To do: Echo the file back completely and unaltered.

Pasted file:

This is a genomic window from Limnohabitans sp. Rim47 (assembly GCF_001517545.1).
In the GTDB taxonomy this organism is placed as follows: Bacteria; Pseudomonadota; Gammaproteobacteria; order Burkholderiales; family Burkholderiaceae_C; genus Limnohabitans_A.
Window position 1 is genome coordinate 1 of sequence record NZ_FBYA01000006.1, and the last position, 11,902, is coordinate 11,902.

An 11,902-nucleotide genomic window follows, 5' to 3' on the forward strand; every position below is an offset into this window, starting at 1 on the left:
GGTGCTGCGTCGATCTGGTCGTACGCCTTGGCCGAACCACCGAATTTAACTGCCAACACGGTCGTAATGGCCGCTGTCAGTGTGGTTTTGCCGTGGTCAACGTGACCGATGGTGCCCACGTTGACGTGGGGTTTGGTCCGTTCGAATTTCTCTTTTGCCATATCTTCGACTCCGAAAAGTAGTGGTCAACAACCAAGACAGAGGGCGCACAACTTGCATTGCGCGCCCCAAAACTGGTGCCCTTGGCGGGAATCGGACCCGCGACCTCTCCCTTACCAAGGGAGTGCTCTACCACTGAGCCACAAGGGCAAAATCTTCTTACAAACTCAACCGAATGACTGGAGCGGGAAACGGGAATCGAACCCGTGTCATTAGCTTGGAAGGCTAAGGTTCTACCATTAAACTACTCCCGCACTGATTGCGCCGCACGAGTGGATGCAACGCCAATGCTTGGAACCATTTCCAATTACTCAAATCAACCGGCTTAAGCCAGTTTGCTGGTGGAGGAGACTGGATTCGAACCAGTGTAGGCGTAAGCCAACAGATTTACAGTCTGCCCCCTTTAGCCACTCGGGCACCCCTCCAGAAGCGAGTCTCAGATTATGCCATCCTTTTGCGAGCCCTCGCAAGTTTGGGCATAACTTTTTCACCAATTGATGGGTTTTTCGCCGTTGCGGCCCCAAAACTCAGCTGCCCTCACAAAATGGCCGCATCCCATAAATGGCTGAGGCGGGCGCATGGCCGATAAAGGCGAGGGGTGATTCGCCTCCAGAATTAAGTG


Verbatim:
This is a genomic window from Limnohabitans sp. Rim47 (assembly GCF_001517545.1).
In the GTDB taxonomy this organism is placed as follows: Bacteria; Pseudomonadota; Gammaproteobacteria; order Burkholderiales; family Burkholderiaceae_C; genus Limnohabitans_A.
Window position 1 is genome coordinate 1 of sequence record NZ_FBYA01000006.1, and the last position, 11,902, is coordinate 11,902.

An 11,902-nucleotide genomic window follows, 5' to 3' on the forward strand; every position below is an offset into this window, starting at 1 on the left:
GGTGCTGCGTCGATCTGGTCGTACGCCTTGGCCGAACCACCGAATTTAACTGCCAACACGGTCGTAATGGCCGCTGTCAGTGTGGTTTTGCCGTGGTCAACGTGACCGATGGTGCCCACGTTGACGTGGGGTTTGGTCCGTTCGAATTTCTCTTTTGCCATATCTTCGACTCCGAAAAGTAGTGGTCAACAACCAAGACAGAGGGCGCACAACTTGCATTGCGCGCCCCAAAACTGGTGCCCTTGGCGGGAATCGGACCCGCGACCTCTCCCTTACCAAGGGAGTGCTCTACCACTGAGCCACAAGGGCAAAATCTTCTTACAAACTCAACCGAATGACTGGAGCGGGAAACGGGAATCGAACCCGTGTCATTAGCTTGGAAGGCTAAGGTTCTACCATTAAACTACTCCCGCACTGATTGCGCCGCACGAGTGGATGCAACGCCAATGCTTGGAACCATTTCCAATTACTCAAATCAACCGGCTTAAGCCAGTTTGCTGGTGGAGGAGACTGGATTCGAACCAGTGTAGGCGTAAGCCAACAGATTTACAGTCTGCCCCCTTTAGCCACTCGGGCACCCCTCCAGAAGCGAGTCTCAGATTATGCCATCCTTTTGCGAGCCCTCGCAAGTTTGGGCATAACTTTTTCACCAATTGATGGGTTTTTCGCCGTTGCGGCCCCAAAACTCAGCTGCCCTCACAAAATGGCCGCATCCCATAAATGGCTGAGGCGGGCGCATGGCCGATAAAGGCGAGGGGTGATTCGCCTCCAGAATTAAGTG